The Anti-Racism Committee of Moorestown Friends Meeting seeks to identify political and legislative priorities to support anti-racism. Given the Meeting’s roots in NJ farming, one obvious area of interest is agriculture. The committee acknowledges the systemic racism that permeates agriculture and farming in the United States. US Senator Cory Booker has taken note of the relative paucity of Black-owned farmland not just in NJ but throughout our nation. The direct connection between discriminatory practices of the USDA and the status of Black farmers was first documented by government-sponsored reports in 1997. The discrimination primarily took the shape of denying Black farmers timely access to government loans which caused Black farmers to lose their farms.
The 2002 Farm Bill and the 2018 Farm Bill signaled progressive efforts to address this discrimination. While some progress has been made, e.g., an increase in the number of Black farmers and the acreage of Black farms, more is needed as the average farm income of Black-operated farms in 2017 was 40% of that of white-operated farms. To address this gap, the Justice for Black Farmers Act, co-sponsored by Senator Booker in late 2020, seeks to provide land grants to Black farmers.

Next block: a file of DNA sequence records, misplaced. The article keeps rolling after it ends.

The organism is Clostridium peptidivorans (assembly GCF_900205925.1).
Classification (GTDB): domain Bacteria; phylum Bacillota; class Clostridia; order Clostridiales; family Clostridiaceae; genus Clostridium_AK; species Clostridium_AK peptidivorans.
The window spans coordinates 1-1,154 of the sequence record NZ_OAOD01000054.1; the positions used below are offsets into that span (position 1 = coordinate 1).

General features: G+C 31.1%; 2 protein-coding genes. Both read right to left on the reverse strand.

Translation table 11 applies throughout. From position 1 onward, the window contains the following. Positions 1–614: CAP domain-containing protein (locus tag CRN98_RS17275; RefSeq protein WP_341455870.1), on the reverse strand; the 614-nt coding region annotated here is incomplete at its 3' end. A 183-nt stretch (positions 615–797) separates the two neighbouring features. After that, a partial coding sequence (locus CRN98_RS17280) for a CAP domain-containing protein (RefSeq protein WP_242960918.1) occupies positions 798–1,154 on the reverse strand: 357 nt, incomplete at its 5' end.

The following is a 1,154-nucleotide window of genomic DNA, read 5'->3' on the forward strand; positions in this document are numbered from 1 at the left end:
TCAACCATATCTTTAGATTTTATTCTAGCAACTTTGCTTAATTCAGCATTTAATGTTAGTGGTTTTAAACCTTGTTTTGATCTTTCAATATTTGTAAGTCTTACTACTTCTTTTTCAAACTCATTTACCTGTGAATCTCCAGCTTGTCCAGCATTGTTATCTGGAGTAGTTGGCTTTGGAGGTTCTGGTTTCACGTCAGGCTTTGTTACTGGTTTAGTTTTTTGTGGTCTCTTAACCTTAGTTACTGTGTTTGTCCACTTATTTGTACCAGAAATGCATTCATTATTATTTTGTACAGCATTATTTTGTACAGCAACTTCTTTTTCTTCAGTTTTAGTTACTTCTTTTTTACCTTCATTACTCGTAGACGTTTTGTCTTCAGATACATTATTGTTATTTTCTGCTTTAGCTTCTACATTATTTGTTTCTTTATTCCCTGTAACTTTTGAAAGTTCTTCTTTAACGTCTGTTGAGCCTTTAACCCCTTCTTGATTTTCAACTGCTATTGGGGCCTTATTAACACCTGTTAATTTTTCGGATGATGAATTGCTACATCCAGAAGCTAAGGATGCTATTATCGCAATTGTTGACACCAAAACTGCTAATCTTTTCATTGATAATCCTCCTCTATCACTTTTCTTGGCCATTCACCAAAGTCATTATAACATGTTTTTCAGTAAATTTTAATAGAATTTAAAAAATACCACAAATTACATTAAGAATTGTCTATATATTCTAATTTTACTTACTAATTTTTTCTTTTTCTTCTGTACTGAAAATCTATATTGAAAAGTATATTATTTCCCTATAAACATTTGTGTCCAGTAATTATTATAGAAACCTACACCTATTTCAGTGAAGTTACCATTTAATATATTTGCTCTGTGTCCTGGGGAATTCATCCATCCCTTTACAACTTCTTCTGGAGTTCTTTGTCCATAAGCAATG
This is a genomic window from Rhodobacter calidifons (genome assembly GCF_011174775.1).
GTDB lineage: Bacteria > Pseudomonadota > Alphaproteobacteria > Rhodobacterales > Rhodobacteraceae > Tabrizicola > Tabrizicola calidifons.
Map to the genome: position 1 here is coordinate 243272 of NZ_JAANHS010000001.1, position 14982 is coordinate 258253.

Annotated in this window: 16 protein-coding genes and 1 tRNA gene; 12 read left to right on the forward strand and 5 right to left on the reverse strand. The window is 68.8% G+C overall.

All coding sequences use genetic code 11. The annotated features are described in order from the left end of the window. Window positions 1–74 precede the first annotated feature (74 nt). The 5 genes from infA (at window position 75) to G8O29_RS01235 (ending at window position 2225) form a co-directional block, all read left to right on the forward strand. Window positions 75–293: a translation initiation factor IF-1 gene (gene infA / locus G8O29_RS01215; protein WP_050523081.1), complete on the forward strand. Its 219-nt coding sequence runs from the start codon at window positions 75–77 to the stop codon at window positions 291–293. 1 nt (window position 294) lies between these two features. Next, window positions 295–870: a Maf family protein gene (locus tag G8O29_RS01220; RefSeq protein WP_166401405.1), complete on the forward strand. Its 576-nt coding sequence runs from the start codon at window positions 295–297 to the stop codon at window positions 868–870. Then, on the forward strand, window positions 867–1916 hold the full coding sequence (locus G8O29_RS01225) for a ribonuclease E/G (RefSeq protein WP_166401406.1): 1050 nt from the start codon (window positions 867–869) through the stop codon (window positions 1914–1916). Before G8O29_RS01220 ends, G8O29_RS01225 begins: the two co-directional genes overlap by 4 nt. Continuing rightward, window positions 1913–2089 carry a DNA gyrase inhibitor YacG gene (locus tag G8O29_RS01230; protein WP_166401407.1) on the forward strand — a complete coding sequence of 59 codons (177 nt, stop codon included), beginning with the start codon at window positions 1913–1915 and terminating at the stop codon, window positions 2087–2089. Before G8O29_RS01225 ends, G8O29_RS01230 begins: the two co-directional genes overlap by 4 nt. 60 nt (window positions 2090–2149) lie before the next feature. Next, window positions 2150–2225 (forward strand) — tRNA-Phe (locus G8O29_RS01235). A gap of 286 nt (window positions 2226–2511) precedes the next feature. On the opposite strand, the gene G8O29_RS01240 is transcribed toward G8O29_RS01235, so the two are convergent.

On the recommendation of Member Pete Small, several committee members met for a tour of Free Haven Farm in early November 2020. They fell in love with the owners, the kale, and the fire sauce. Established in 2017, Free Haven Farms is a Black-owned farm in Lawnside, NJ. Its owners are Cynthia (Moorestown Friends School, 1997) and Micaiah Hall. The Halls are passionate about their mission of sustainability and attainability. To that end, Free Haven Farm produces much more than produce – farm tours, ag workshops, soil testing, garden consultation, a science camp for kids, and yoga and capoeira angola (Brazilian martial art) classes. Mr. Hall is the former Farm Director of Mill Creek Farm in Philadelphia. Dr. Cynthia Hall is an environmental geochemist and Associate Professor at West Chester University. Their farm reflects their interest in building bridges into the community through healthy food and food education for those with limited access to both. The committee will be sponsoring a program with Cynthia and Micaiah Hall on February 25.